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According to the NY Times, the FDA is worried about a repeat of romaine lettuce outbreak this year.

The FDA strongly encourages the entire leafy greens supply chain to adopt state-of-the-art technology for traceability in order to assure quick, accurate and easy access to the whole supply chain and to enable  tracing back the products to their original farms. An important element of stopping an outbreak is the ability to identify specific farms or ranches and dates of harvest for products that contribute to outbreaks if product has been commingled.        It is important to be able to determine which farm(s) and growing region(s) are responsible for supplying the contaminated products and the time frame when these products were supplied. FDA has requested increased funding in its 2020 budget to allow for the increased use of the blockchain technology. However, tracing products is not the entire solution. The main relevant issue is how to avoid contamination in the first place.

The failure of the current measures to stop outbreaks shows the lack of a clear solution, and even regulators aren’t sure how to fix the problem, said Timothy Lytton, a food safety expert at Georgia State University. James Gorny, a senior advisor for produce safety at the Food and Drug Administration, wrote to the agency leaders that the way the leafy green industry tests water is “unacceptable” and needs to be changed.

Why water testing is a key

Both romaine lettuce outbreaks of 2018 were linked to irrigation water. In both cases, the FDA never confirmed how the water became contaminated.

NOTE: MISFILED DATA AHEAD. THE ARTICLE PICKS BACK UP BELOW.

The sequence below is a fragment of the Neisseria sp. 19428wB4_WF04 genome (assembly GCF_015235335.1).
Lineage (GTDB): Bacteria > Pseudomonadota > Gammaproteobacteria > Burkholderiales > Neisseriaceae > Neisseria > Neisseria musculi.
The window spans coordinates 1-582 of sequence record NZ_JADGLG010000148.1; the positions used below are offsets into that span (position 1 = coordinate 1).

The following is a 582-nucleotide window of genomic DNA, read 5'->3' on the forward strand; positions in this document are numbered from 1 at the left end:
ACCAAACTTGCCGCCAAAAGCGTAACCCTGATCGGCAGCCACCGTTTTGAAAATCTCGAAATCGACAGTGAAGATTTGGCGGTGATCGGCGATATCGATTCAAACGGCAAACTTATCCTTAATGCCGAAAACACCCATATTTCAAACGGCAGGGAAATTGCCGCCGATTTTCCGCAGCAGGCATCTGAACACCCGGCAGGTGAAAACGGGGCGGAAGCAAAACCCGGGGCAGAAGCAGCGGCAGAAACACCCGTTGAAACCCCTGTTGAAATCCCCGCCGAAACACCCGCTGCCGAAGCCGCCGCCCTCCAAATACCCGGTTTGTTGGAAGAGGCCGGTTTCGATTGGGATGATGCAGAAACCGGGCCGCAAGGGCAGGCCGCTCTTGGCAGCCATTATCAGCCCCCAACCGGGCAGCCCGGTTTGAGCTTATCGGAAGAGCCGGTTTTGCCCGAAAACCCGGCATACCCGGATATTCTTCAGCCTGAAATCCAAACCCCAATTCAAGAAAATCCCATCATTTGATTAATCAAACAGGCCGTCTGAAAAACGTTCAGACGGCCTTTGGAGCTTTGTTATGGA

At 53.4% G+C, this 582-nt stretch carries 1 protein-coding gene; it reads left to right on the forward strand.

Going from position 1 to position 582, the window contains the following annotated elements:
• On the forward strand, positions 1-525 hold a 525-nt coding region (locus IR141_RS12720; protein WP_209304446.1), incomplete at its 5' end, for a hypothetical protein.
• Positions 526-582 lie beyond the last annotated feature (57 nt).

“Water used during the production of fresh fruits and vegetables represents a potential pathway for contamination with human pathogens,” said Gretchen Wall, Cornell’s Produce Safety Alliance coordinator

What methods and specifications should be used for water testing?

The FDA requirements for irrigation water are based on two values, the geometric mean (GM) and the statistical threshold (STV).

The geometric mean (GM) measures the average amount of generic E. coli in a water source. The STV reflects the amount of variation in the E. coli levels, which can be caused by events such as a heavy rainfall. It measures expected deviations from the average for a water source. Both pieces of information provide a more complete description of the water quality than either one alone. For untreated water used for irrigation, the GM of samples is less than 126 CFU/100 ml of generic E. coli, and an STV of less than 410 CFU/100 ml.

In 2011, with the approval of FSMA, the FDA proposed several EPA-approved tests to detect generic E. coli in irrigation water. One of these methods mTEC is a membrane filtration method for thermo- tolerant E. coli (44.5°C) and utilizes beta-D-glucuronidase as a differentiating agent. The method is not widely available from contract laboratories. It requires that the analysis starts within 6–8 hours of sample collection, causing a problem for produce growers located in remote locations.